NAOJ Scientists Win the ASJ Young Astronomer Award and the JSPS Outstanding Young Scientist Award
Three NAOJ scientists have won the 2020 ASJ Young Astronomer Award, and one NAOJ scientist and one Astrobiology Center scientist have won the 2020 JSPS Outstanding Young Scientist Award.
The 2020 ASJ Young Astronomer Award went to Assistant Professor Akimasa Kataoka, Project Assistant Professor Kimihiko Nakajima, and Assistant Professor Takashi Moriya, all of whom are affiliated with the Division of Science of the National Astronomical Observatory of Japan (NAOJ). The award recognized Kataoka for his “theoretical and observational studies of dust growth in protoplanetary disks,” Nakajima for his “spectroscopic studies of the interstellar medium in distant galaxies,” and Moriya for his “studies of massive stars in the final phases of their evolution leading to supernova explosions.” The ASJ Young Astronomer Award, presented by the Astronomical Society of Japan (ASJ), is to commend young astronomers under the age of 36 who have made significant achievements in astronomy. This year’s winners were selected and announced in June 2021, and the award lectures were delivered online on September 15, 2021.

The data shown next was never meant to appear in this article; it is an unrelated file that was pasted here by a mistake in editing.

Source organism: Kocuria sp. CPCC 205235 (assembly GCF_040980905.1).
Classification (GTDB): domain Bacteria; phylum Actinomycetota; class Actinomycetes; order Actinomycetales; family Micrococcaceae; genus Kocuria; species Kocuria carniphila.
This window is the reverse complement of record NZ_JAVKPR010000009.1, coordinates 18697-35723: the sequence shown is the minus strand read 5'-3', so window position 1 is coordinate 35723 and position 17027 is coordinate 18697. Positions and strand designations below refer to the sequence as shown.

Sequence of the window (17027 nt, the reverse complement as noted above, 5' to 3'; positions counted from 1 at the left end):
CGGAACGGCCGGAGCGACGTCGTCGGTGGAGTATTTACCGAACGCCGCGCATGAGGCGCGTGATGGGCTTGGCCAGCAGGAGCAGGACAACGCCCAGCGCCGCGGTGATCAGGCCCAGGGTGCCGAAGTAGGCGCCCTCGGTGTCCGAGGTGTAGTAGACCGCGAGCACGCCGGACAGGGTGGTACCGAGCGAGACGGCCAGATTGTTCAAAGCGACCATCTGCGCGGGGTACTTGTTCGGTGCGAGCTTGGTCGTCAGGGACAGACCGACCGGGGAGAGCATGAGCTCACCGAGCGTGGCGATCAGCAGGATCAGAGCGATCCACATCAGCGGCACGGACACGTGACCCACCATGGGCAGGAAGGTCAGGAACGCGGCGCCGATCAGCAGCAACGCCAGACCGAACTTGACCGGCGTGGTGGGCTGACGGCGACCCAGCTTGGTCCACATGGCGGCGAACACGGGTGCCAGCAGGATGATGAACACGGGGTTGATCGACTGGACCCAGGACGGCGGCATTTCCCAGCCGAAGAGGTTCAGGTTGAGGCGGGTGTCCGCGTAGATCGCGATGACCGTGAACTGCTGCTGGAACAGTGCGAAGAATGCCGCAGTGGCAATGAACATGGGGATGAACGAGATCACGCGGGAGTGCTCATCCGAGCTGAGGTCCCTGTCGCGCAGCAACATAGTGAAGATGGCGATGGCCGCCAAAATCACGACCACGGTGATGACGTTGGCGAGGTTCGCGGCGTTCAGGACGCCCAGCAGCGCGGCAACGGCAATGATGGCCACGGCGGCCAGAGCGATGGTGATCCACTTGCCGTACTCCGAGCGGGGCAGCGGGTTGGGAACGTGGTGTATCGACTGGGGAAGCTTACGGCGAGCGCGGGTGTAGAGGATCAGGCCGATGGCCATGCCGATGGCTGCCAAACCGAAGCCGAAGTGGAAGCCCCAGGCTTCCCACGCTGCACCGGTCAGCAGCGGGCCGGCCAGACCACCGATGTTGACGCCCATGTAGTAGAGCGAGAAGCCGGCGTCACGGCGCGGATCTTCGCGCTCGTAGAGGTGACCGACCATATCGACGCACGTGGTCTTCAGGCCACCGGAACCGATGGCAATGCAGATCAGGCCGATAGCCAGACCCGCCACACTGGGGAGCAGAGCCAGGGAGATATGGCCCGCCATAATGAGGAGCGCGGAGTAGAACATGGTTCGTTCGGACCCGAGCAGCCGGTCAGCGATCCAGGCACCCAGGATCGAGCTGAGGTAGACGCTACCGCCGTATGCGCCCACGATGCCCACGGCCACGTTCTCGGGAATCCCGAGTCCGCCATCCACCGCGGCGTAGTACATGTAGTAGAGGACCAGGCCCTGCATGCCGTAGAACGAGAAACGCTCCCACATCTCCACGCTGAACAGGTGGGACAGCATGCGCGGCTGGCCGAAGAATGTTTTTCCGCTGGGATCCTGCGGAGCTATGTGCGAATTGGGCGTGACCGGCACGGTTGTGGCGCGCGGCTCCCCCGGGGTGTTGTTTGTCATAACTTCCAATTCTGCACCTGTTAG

The winners of the 2020 JSPS Outstanding Young Scientist Award were Assistant Professor Akimasa Kataoka of the NAOJ Division of Science, who also received the 2020 ASJ Young Astronomer Award, and Assistant Professor Teruyuki Hirano, who is affiliated with both the National Institutes of Natural Science (NINS) Astrobiology Center and the NAOJ Subaru Telescope. Kataoka was recognized for his work proposing a new theoretical model for radio polarization in protoplanetary disks, and for detecting polarization with ALMA proving that dust grains are smaller than previously thought. Hirano was recognized for his contributions to the development of the Infrared Doppler (IRD) instrument for the Subaru Telescope, and to subsequent success with this instrument in obtaining new insights into the inclination of the orbit of a planet around a red dwarf star with respect to the stellar rotation axis. The JSPS Outstanding Young Scientist Award, established by the Japanese Society for Planetary Sciences (JSPS) in 2003, is to commend young scientists under the age of 35 with Ph.D. degrees for their excellent work. This year’s winners were announced in June 2021, and the award lectures were delivered online on September 17, 2021.
Inspired by these awards, everyone at NAOJ will continue working on the development of astronomy.
- The ASJ Young Astronomer Award Recipients (The Astronomical Society of Japan)
- 2020 JSPS Outstanding Young Scientist Award Citation (The Japanese Society for Planetary Sciences, Japanese language only)
- Dr Akimasa Kataoka, Dr Kimihiko Nakajima, and Dr Takashi Moriya won the ASJ Young Astronomer Award of 2020 Astronomical Society of Japan (Division of Science)
- Dr Akimasa Kataoka won the Outstanding Young Scientist Award 2020 of the Japanese Society of Planetary Science (Division of Science)
- Assistant Professor Akimasa Kataoka wins the JSPS Outstanding Young Scientist Award 2020 (Center for Computational Astrophysics)